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C.D. Warner, et al., comp. The Library of the World’s Best Literature.
An Anthology in Thirty Volumes. 1917.

The Laird o’ Cockpen

By Carolina Oliphant, Lady Nairne (1766–1845)

THE LAIRD o’ Cockpen he’s proud and he’s great,

His mind is ta’en up with things o’ the State;

He wanted a wife his braw house to keep,

But favor wi’ wooin’ was fashious to seek.

Down by the dyke-side a lady did dwell,

At his table-head he thought she’d look well:

M’Clish’s ae daughter o’ Claverse-ha’ Lee,

A penniless lass wi’ a lang pedigree.

His wig was weel pouthered, and as gude as new;

His waistcoat was white, his coat it was blue;

He put on a ring, a sword, and cocked-hat:

And wha could refuse the Laird wi’ a’ that?

He took the gray mare, and rade cannily,

And rapped at the yett o’ Claverse-ha’ Lee:

“Gae tell Mistress Jean to come speedily ben,

She’s wanted to speak wi’ the Laird o’ Cockpen.”

Mistress Jean was makin’ the elder-flower wine:

“And what brings the Laird at sic a like time?”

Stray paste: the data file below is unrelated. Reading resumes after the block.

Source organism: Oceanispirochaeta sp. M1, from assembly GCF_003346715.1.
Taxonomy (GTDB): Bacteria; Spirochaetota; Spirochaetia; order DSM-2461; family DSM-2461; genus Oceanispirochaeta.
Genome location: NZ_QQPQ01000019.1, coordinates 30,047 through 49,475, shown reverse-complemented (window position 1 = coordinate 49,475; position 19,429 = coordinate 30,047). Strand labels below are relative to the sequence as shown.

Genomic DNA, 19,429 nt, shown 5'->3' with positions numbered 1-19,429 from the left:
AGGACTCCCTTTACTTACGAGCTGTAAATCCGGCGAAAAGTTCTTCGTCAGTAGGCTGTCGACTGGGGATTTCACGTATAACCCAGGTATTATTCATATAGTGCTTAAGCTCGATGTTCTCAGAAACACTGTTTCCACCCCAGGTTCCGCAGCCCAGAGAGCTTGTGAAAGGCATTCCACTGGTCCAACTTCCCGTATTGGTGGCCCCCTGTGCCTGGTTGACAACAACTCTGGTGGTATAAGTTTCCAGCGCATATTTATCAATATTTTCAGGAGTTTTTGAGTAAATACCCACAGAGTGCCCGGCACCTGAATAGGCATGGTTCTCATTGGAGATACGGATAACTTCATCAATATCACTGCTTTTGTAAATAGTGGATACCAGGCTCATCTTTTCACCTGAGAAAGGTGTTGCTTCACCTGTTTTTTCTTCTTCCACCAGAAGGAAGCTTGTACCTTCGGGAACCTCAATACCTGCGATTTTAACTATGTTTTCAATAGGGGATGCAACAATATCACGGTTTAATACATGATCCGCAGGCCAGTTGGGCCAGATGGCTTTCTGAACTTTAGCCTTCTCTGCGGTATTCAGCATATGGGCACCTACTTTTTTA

She put aff her apron, and on her silk gown,

Her mutch wi’ red ribbons, and gaed awa’ down.

And when she came ben he bowed fu’ low,

And what was his errand he soon let her know:

Amazed was the Laird when the lady said “Na”;

And wi’ a laigh curtsey she turned awa’.

Dumfoundered he was, but nae sigh did he gie:

He mounted his mare, he rade cannily;

And aften he thought, as he gaed through the glen,

“She’s daft to refuse the Laird o’ Cockpen.”


And now that the Laird his exit had made,

Mistress Jean she reflected on what she had said:

“Oh! for ane I’ll get better, it’s waur I’ll get ten,—

I was daft to refuse the Laird o’ Cockpen.”

Next time that the Laird and the lady were seen,

They were gaun arm-in-arm to the kirk on the green;

Now she sits in the ha’ like a weel-tappit hen—

But as yet there’s nae chickens appeared at Cockpen.

The last two verses were added by Miss Ferrier, author of ‘Marriage.’ They are not unworthy of being preserved with the original.